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Self-Management

Why Self-Management?

Has chronic pain ruined the quality of your life? Like the person shown in the picture it may be dominating your life affecting your capacity to work and enjoy other activities. Life may be a struggle against the pain and fatigue: it may have become joyless or even meaningless. Relationships with family, friends and your partner may have deteriorated, no longer providing support, instead contributing more pain. You may be feeling useless as you do less at work and home and wondering how you can have the confidence to return to work or do your share of things around the home.
Many people with chronic pain end up feeling frustrated and furious because no-one can tell them what is wrong and no-one seems to be able to fix the problem. Fear about what is wrong and the future can result in lots of worry and sleepless nights. Depression can set in as the pain continues without relief. The character in the picture has a head full of distressing thoughts and is unable to find a solution to the problem but continues to call out for help.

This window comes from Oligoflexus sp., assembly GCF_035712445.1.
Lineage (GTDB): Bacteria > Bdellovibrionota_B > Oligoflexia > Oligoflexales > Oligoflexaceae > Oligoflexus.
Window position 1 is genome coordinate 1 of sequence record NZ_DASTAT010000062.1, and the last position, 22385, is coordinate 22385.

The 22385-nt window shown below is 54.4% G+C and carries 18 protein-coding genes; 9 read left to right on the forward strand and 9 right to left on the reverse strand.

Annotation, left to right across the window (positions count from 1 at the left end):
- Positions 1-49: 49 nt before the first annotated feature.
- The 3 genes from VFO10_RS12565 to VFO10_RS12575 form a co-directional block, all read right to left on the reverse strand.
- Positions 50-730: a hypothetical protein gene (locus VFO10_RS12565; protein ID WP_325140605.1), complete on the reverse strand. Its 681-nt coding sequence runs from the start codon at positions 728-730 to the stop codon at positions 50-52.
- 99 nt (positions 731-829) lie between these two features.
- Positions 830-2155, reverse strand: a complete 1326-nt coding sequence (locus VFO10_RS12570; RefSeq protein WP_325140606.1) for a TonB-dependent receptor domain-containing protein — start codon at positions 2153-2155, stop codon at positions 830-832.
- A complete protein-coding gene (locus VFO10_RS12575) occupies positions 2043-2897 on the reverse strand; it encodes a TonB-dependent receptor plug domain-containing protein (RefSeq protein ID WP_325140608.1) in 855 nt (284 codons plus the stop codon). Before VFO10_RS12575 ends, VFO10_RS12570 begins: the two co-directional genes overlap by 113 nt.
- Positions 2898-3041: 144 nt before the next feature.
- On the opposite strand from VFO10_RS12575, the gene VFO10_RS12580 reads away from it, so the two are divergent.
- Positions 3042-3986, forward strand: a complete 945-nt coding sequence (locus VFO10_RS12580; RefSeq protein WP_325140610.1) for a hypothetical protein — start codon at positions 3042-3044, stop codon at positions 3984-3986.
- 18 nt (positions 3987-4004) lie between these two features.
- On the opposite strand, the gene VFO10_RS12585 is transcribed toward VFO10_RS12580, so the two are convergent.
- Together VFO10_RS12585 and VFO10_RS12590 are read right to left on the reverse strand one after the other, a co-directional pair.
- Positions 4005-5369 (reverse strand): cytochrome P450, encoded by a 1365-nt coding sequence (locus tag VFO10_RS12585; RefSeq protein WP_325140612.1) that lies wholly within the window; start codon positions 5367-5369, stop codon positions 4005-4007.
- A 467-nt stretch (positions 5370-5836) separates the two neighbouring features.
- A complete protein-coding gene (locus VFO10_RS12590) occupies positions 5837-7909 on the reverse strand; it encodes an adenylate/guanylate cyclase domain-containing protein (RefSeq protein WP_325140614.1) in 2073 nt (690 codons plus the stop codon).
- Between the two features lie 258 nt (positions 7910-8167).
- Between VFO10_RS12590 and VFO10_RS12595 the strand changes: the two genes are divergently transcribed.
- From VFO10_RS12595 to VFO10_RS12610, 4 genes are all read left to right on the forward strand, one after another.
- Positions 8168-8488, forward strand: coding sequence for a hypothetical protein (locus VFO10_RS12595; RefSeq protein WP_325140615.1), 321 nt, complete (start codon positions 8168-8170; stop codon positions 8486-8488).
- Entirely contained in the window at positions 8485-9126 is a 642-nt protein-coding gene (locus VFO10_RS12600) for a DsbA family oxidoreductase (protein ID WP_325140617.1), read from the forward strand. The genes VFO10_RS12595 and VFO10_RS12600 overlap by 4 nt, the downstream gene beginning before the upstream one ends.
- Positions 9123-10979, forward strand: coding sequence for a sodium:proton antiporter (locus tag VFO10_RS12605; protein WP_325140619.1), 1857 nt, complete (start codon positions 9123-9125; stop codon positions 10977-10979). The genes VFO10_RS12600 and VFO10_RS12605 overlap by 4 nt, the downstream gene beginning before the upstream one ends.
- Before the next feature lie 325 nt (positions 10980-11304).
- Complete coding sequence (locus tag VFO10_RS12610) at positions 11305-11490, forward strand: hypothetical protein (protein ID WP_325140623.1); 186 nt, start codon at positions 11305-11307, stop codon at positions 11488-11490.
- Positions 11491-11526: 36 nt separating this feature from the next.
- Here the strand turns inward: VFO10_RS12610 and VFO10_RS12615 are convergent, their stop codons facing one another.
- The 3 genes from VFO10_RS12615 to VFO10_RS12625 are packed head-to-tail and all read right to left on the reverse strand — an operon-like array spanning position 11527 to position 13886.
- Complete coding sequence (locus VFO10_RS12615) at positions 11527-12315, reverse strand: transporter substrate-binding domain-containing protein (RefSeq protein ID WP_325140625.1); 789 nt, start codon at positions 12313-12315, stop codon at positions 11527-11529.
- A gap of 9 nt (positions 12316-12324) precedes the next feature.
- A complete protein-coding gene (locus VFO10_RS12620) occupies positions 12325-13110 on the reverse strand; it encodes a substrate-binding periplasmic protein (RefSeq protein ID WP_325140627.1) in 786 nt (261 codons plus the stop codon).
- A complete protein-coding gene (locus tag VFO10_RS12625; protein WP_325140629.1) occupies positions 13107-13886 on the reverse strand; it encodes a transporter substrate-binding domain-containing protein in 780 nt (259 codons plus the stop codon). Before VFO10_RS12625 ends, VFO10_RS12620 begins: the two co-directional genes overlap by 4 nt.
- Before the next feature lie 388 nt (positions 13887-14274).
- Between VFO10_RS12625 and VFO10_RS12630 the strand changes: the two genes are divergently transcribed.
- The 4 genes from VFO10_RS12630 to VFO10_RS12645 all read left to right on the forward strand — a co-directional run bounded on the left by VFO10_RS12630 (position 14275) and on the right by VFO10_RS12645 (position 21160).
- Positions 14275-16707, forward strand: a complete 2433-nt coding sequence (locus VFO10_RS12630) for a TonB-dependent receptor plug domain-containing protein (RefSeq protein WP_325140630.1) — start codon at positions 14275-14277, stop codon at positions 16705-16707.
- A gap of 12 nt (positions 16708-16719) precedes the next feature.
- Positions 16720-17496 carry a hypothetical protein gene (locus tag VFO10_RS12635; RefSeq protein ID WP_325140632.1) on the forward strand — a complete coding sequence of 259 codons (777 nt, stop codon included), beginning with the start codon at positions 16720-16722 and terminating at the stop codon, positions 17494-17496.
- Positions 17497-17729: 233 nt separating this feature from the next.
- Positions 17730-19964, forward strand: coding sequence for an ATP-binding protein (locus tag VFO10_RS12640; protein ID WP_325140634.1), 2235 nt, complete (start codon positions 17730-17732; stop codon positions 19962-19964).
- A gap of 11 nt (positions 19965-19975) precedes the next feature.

People respond with all sorts of coping strategies to deal with pain and the changes in the quality of their lives. Can you recognize some of your coping strategies?

  • Keep searching for the cause
  • Keep searching for the cure
  • Wait until it goes away
  • Grin and bear it
  • Ignore it
  • Keep hoping it will go away
  • Wait for someone to fix it
  • Keep trying new treatments
  • Keep hoping someone will fix it
  • Wish it weren’t like this
  • Pray for a miracle
  • Carry on regardless

The remarkable part of this whole disaster is that most people feel that they have no choice and continue to use the same coping strategies for months and even years. Instead of finding relief their misery generally grows or they just manage to keep going. The simple message of self-management is that you do have a choice and you don’t have to remain a victim of your pain.

The Medical Model and Self-Management or Self-Healing